Developing a website in 2015 - the absolute bare minimum

What welcomed me on my first attempt to sign into the Irish Revenue website........

What welcomed me on my first attempt to sign into the Irish Revenue website........

Last week I had to support someone in doing what would have appeared to have been a trivial action to a website. It was a case of re-ordering the list of team members that were listed on a page. As it turned out, it involved a trick that was used by the website hosting service, Wordpress: one of the go-to platforms used for countless websites across the Internet.

The trick? The team members were sorted based on the date/time their details were added/published to the website. Obvious in hindsight but it was highly unintuitive and took a bit of searching online to resolve. For the person who contacted me, completely non-technical, they may as well have been asked to solve the meaning of life.

Then, personally this weekend, I had to go and sign in to the new (to me, at least) Irish revenue self-service website and was greeted by the screen displayed above. As someone on a Macbook, I haven't installed Flash and was thus left with a conundrum, until I realised that Google Chrome has a copy of Flash built in and thus was a straight-forward work-around.

 

Sarah O’Neill, Google Sales and Events manager has mc’d these events, and also delivered the final talk too. She explained why Google chose to run these events in Dublin.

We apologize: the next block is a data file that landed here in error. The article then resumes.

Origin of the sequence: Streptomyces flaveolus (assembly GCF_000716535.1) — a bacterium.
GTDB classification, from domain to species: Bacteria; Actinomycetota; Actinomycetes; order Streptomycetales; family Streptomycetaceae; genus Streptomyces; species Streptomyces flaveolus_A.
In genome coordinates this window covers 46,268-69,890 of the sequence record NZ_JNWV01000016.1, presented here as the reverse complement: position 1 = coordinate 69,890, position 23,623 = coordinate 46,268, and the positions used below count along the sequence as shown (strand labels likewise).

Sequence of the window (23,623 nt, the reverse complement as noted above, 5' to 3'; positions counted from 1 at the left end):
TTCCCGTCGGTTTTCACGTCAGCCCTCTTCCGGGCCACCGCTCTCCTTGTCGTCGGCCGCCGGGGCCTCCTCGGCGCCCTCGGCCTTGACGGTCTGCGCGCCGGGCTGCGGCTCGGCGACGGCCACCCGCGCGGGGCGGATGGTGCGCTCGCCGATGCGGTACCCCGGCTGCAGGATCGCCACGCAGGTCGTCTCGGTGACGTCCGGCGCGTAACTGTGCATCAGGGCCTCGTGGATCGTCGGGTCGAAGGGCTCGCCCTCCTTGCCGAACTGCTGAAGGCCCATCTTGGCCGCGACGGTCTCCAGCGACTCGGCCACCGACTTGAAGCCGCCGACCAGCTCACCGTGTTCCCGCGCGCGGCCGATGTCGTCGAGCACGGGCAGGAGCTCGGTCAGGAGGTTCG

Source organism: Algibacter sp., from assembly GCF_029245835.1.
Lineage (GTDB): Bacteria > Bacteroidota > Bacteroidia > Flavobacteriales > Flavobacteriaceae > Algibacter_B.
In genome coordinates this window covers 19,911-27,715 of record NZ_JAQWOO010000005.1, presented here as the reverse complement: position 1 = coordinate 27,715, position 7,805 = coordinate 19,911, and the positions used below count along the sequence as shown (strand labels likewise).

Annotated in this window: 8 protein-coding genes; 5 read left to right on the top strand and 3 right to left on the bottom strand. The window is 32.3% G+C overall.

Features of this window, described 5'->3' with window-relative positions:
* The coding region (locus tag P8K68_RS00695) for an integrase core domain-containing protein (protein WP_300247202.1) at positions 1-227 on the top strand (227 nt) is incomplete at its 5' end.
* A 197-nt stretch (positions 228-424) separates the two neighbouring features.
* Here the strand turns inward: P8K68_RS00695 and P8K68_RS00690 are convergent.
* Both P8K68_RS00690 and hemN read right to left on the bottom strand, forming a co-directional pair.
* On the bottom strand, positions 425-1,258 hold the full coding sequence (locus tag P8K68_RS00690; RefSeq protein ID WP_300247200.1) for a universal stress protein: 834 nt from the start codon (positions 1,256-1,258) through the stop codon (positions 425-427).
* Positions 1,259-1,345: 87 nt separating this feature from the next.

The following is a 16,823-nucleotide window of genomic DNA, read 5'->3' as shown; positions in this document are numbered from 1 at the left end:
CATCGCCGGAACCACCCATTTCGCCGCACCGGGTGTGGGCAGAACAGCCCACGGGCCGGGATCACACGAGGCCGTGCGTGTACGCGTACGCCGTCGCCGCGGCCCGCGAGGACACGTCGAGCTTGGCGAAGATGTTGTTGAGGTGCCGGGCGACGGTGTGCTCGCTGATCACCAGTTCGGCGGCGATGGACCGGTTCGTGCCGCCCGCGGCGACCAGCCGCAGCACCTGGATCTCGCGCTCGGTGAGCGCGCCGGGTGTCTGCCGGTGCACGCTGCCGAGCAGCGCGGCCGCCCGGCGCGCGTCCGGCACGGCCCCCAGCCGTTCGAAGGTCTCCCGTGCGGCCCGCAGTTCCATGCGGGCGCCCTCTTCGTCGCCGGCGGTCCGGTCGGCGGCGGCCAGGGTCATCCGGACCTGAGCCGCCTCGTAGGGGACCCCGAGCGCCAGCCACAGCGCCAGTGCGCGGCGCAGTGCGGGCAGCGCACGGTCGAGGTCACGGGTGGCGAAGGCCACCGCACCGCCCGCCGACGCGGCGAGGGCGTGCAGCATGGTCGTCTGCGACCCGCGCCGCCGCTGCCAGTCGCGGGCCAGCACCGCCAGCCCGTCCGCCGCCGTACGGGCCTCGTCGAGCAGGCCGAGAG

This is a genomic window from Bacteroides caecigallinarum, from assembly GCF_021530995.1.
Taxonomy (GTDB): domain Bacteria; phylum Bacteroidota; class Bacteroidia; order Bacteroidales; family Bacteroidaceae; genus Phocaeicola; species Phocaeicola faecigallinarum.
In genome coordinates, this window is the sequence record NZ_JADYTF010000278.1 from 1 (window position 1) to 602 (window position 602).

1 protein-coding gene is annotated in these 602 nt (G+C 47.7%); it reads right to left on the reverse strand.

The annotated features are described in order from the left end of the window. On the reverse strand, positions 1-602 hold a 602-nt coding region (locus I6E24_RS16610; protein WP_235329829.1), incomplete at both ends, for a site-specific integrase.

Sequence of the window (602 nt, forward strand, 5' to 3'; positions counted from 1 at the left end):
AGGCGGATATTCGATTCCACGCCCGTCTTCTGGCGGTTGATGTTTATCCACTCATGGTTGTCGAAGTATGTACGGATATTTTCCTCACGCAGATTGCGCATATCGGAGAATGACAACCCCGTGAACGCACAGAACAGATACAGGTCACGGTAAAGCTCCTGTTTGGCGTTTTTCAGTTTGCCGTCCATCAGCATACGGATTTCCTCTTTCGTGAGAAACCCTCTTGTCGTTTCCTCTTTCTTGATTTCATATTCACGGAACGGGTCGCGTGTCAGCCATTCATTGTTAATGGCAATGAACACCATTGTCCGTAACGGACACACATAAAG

1. Ireland is in the top 10 countries in the world for the amount of time it spends on line.
2. Ireland spends between 4.6 billion and 6 billion euros online every year.
However over 3/4’s of this money goes out of the country to overseas companies. The reason for this is that only 23% of Irish SME’s (small and medium enterprises) trade online,

From IrishTechNews

It's 2015 - look around you and notice the number of people using internet-connected devices. There is no excuse anymore to be avoiding this opportunity. However, there is also no excuse for a poor experience on your website when it comes to accessing content, shopping, etc. Is your website ready for 2015, or still stuck in 2005?

 

 

So, based off these real-life user experiences, I started thinking about what I regard as the absolute minimum, future-proofing, smart notes to take when working with websites:

In short, ask yourself these questions:

  • Is your website easy to use?
  • Would you be happy to purchase from it?
  • How many clicks does it require to go from starting on the homepage to finding content, or making a purchase.Don't even consider using Flash going forward and start looking at ways to move old, legacy, items off the service.
  • Does the website look good on all screens (i.e. is it responsive?)
  • When you want to go and make changes to the website, does it require you making a call to the website developer to do it, or are you able to do it yourself (the latter is obviously preferable!)

 

 

 

1. Get Rid of Flash